More on Graphic Novels

Hi all,

I just wanted point out an article by James Bucky Carter in the November English Journal about graphic novels. Carter examines different ways that these novels can be used in the ELA classroom and suggests many different titles to use. Carter writes

“There is evidence that they are slowly filtering
into many facets of English education and literacy
instruction, changing the materials once used to
reach various student populations, challenging traditional
notions of literacy and competence in literacy
skills, and even challenging student and teacher attitudes
about the sequential art form.” (52)

These are ideas that we have been exploring throughout the semester. I have to say, I was not entire sold on graphic novels, but this weekend I had an awakening experience. I was leaving the gym when I saw a boy reading the graphic novel of A League of Extraordinary Gentlemen. I asked this boy what else he had read, and he said he just finished Watchmen (Luckily I was familiar with it because I looked at it as a possible text for my unit). He said he liked graphic novels because they were quicker and easier to read. I thought, maybe these novels can reach kids who might not be reading otherwise, and if we use them in the ways that Carter suggests, they could raise critical literacy in our classrooms.

Allison

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4 Comments

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4 responses to “More on Graphic Novels

  1. sunyprof

    I agree that graphic texts are an important addition to our classrooms. So glad you read the Carter article Allison.

    But I would also suggest that many graphic texts are every bit as complex as non-graphic print texts, some much more so. These are not just books for reluctant or weak readers. Just the opposite. They will challenge our most sophisticated readers.

    Raph can weigh in on this topic as he is writing his essay on American Born Chinese, which was last year the first graphic title nominated for a National Book Award in the YA category.

    Given the importance of expanded literacies with an emphasis on visual literacy, graphic texts need to occupy the book shelves in our classrooms and we need to be just as intentional about teaching students to read them as we are the print texts we are comfortable teaching.

    Fun short (one page) article on using graphic texts.

    And look at this great annotated list. KES

  2. allison

    Oh dear, I did not mean to suggest that only weak readers should read graphic novels!! I see how one might read my blog in that way! I agree that they are a powerful learning tool for everyone!!

  3. traverse02

    Allison,

    I agree with what your student said about graphic novels being quicker to read, but I don’t think that makes them easy at all. When reading a graphic novel, you’re taking in much more information than you might think. The artist can add a lot with subtleties within the frame of the comic. It’s easy when reading a graphic novel to look over some of the pictures just for the sake of reading the actual text, but if you really pay attention, the experience is much more rewarding. A frame in a comic book like the Watchmen can be analyzed just as easily as pages of text from Steinbeck or whomever.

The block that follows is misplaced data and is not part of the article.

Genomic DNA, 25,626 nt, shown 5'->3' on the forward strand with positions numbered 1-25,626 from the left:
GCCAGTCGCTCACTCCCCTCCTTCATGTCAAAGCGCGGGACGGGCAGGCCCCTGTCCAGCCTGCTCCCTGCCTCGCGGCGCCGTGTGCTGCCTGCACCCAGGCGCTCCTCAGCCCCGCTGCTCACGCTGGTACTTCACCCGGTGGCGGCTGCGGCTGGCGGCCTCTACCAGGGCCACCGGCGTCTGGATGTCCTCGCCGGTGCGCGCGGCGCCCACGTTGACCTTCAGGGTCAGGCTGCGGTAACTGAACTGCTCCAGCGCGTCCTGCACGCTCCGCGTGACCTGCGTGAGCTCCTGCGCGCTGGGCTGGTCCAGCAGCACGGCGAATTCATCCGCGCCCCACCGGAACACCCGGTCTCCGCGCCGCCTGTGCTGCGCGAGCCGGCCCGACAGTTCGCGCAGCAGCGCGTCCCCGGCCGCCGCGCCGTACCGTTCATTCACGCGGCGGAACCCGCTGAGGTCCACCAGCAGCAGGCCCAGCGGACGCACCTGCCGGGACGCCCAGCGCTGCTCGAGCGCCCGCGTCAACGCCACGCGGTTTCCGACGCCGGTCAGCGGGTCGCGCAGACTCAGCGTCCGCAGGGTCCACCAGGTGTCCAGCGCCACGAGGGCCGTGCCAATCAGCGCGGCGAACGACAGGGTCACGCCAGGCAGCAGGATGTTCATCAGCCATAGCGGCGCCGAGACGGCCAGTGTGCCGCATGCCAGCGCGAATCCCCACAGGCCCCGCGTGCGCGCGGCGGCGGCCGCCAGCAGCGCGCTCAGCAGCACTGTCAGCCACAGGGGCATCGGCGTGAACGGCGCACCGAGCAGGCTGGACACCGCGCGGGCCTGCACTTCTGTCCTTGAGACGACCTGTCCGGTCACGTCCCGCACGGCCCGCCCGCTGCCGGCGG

Watchmen is a prime example, and I’m glad to hear that a student is reading that as it is one of the best comic books of all time (they’re actually in the process of turning it into a film, directed by Zack Snyder of 300 and Dawn of the Dead (the remake) fame. I’m not too thrilled about that. 300 was an alright movie, but it was hardly as good as Frank Miller’s original graphic novel. Unless he follows the path of Robert Rodriguez and what he did with Sin City, I’d say making a film of Watchmen would be a bad idea. But anyways, I digress. Graphic Novels should be a part of the classroom. Not all of them are good to use, but if you stick with authors like Alan Moore, Frank Miller, Brian Michael Bendis, Osamu Tezuka, Jeff Smith, Gene Luen Yang, etc. you’re in good company.

  4. mandygrl101

    Hi guys: this post caught my eye because graphic novels have been all over the place at the NYSEC and NCTE conferences. There are tons of historical graphic novels and many specifically deal with past wars and other such conflicts, which interests me, because I wonder whythis is. However, some of the best graphic novels I have seen this week are those of Shakespeare plays. These are incredibly cool and I actually found myself getting excited about graphic novels, perhaps because I was not a big Shakespeare fan in high school. Back then, the language was difficult and hard to follow, as I imagine it still is for many adolescents, so I always resorted to the movie versions. (Imagine that). However, perhaps if kids know that they can access the content via graphic novels, they might be more inclined to read visually appealing texts, rather than watching the movies. I feel like there is a lot of potential here in terms of creating a text set with the plays that you teach, while using graphic novels, and theatrical productions, among other things. Further, teens seem to view graphic novels as very cool, and if they see that works by Shakespeare, an ancient white poet, are being used in this genre, perhaps we can increase their appreciation of our beloved William!
    -Mandy

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